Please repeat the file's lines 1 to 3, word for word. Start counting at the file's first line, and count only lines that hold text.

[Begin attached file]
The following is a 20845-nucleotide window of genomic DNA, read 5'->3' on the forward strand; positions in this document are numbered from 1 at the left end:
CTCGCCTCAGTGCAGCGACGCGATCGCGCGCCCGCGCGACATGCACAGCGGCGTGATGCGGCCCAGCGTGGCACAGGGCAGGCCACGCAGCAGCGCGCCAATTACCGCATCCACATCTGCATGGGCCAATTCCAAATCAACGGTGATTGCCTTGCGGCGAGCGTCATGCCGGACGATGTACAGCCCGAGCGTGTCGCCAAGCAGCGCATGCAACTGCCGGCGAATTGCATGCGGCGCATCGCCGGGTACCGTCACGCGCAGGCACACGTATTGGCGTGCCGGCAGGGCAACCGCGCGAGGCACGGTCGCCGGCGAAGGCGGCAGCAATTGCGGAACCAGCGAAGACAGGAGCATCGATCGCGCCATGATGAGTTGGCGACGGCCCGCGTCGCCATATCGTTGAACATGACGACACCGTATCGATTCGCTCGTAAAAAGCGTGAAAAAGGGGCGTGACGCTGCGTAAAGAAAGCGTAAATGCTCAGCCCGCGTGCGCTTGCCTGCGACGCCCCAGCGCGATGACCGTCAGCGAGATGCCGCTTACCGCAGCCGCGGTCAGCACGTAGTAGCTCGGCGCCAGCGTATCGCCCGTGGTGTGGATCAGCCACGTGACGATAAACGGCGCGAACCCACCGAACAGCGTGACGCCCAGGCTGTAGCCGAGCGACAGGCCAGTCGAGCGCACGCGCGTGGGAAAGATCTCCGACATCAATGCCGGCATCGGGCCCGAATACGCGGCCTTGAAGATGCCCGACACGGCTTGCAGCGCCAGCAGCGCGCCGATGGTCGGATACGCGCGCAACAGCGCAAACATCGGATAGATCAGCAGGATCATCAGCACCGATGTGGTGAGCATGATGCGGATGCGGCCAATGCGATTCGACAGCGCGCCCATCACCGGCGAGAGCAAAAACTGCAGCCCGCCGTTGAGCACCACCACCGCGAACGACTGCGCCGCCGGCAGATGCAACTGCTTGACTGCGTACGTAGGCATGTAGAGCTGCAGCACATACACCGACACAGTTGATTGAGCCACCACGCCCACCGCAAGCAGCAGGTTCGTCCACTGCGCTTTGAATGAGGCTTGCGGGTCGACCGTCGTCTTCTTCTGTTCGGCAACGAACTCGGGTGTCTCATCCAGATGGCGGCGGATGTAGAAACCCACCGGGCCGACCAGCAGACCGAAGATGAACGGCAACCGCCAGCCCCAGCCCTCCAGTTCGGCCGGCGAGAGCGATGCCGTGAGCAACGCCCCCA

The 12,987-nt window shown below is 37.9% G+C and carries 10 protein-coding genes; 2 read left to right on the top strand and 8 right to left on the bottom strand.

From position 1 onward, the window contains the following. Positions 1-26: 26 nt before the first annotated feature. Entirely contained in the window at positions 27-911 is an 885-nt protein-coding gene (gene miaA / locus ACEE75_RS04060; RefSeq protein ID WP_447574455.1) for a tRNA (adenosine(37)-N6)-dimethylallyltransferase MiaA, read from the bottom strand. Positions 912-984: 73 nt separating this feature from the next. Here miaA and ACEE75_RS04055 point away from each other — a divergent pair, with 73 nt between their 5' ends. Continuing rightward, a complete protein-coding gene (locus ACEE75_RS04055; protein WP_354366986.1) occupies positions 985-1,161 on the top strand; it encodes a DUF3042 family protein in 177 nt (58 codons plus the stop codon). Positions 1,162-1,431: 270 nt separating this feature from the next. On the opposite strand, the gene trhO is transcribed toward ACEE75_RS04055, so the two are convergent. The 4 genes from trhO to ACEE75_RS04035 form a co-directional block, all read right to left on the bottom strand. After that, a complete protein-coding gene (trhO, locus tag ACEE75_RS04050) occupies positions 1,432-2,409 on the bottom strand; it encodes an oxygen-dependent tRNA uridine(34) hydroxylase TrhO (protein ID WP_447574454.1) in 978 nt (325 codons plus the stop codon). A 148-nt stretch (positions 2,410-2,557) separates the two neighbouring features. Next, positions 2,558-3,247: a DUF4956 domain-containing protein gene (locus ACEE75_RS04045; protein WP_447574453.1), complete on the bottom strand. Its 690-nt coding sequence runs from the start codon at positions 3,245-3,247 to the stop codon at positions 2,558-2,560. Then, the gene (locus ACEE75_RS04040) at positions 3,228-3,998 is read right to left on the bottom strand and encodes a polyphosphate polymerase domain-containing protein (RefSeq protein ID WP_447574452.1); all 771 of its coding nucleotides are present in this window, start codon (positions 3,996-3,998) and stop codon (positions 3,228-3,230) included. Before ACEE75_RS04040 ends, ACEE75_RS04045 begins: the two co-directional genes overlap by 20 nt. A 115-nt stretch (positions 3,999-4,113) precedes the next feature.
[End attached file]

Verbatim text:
The following is a 20845-nucleotide window of genomic DNA, read 5'->3' on the forward strand; positions in this document are numbered from 1 at the left end:
CTCGCCTCAGTGCAGCGACGCGATCGCGCGCCCGCGCGACATGCACAGCGGCGTGATGCGGCCCAGCGTGGCACAGGGCAGGCCACGCAGCAGCGCGCCAATTACCGCATCCACATCTGCATGGGCCAATTCCAAATCAACGGTGATTGCCTTGCGGCGAGCGTCATGCCGGACGATGTACAGCCCGAGCGTGTCGCCAAGCAGCGCATGCAACTGCCGGCGAATTGCATGCGGCGCATCGCCGGGTACCGTCACGCGCAGGCACACGTATTGGCGTGCCGGCAGGGCAACCGCGCGAGGCACGGTCGCCGGCGAAGGCGGCAGCAATTGCGGAACCAGCGAAGACAGGAGCATCGATCGCGCCATGATGAGTTGGCGACGGCCCGCGTCGCCATATCGTTGAACATGACGACACCGTATCGATTCGCTCGTAAAAAGCGTGAAAAAGGGGCGTGACGCTGCGTAAAGAAAGCGTAAATGCTCAGCCCGCGTGCGCTTGCCTGCGACGCCCCAGCGCGATGACCGTCAGCGAGATGCCGCTTACCGCAGCCGCGGTCAGCACGTAGTAGCTCGGCGCCAGCGTATCGCCCGTGGTGTGGATCAGCCACGTGACGATAAACGGCGCGAACCCACCGAACAGCGTGACGCCCAGGCTGTAGCCGAGCGACAGGCCAGTCGAGCGCACGCGCGTGGGAAAGATCTCCGACATCAATGCCGGCATCGGGCCCGAATACGCGGCCTTGAAGATGCCCGACACGGCTTGCAGCGCCAGCAGCGCGCCGATGGTCGGATACGCGCGCAACAGCGCAAACATCGGATAGATCAGCAGGATCATCAGCACCGATGTGGTGAGCATGATGCGGATGCGGCCAATGCGATTCGACAGCGCGCCCATCACCGGCGAGAGCAAAAACTGCAGCCCGCCGTTGAGCACCACCACCGCGAACGACTGCGCCGCCGGCAGATGCAACTGCTTGACTGCGTACGTAGGCATGTAGAGCTGCAGCACATACACCGACACAGTTGATTGAGCCACCACGCCCACCGCAAGCAGCAGGTTCGTCCACTGCGCTTTGAATGAGGCTTGCGGGTCGACCGTCGTCTTCTTCTGTTCGGCAACGAACTCGGGTGTCTCATCCAGATGGCGGCGGATGTAGAAACCCACCGGGCCGACCAGCAGACCGAAGATGAACGGCAACCGCCAGCCCCAGCCCTCCAGTTCGGCCGGCGAGAGCGATGCCGTGAGCAACGCCCCCA

The 12,987-nt window shown below is 37.9% G+C and carries 10 protein-coding genes; 2 read left to right on the top strand and 8 right to left on the bottom strand.